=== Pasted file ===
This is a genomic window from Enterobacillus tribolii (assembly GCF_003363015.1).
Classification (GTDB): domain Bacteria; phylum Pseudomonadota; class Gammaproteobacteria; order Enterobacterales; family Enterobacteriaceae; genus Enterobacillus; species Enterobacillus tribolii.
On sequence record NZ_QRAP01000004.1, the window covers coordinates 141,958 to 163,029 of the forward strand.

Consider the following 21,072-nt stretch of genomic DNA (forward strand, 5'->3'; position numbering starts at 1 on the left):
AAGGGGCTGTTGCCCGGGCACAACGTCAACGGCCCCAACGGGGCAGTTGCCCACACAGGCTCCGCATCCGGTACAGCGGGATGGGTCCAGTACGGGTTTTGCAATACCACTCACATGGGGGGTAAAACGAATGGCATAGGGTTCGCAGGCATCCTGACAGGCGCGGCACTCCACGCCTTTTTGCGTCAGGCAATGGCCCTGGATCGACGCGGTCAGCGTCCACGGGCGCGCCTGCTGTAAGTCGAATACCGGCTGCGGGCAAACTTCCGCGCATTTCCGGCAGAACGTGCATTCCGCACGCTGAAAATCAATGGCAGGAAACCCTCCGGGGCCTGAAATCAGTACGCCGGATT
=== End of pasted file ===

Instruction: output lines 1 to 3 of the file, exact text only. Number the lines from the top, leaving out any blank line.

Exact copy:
This is a genomic window from Enterobacillus tribolii (assembly GCF_003363015.1).
Classification (GTDB): domain Bacteria; phylum Pseudomonadota; class Gammaproteobacteria; order Enterobacterales; family Enterobacteriaceae; genus Enterobacillus; species Enterobacillus tribolii.
On sequence record NZ_QRAP01000004.1, the window covers coordinates 141,958 to 163,029 of the forward strand.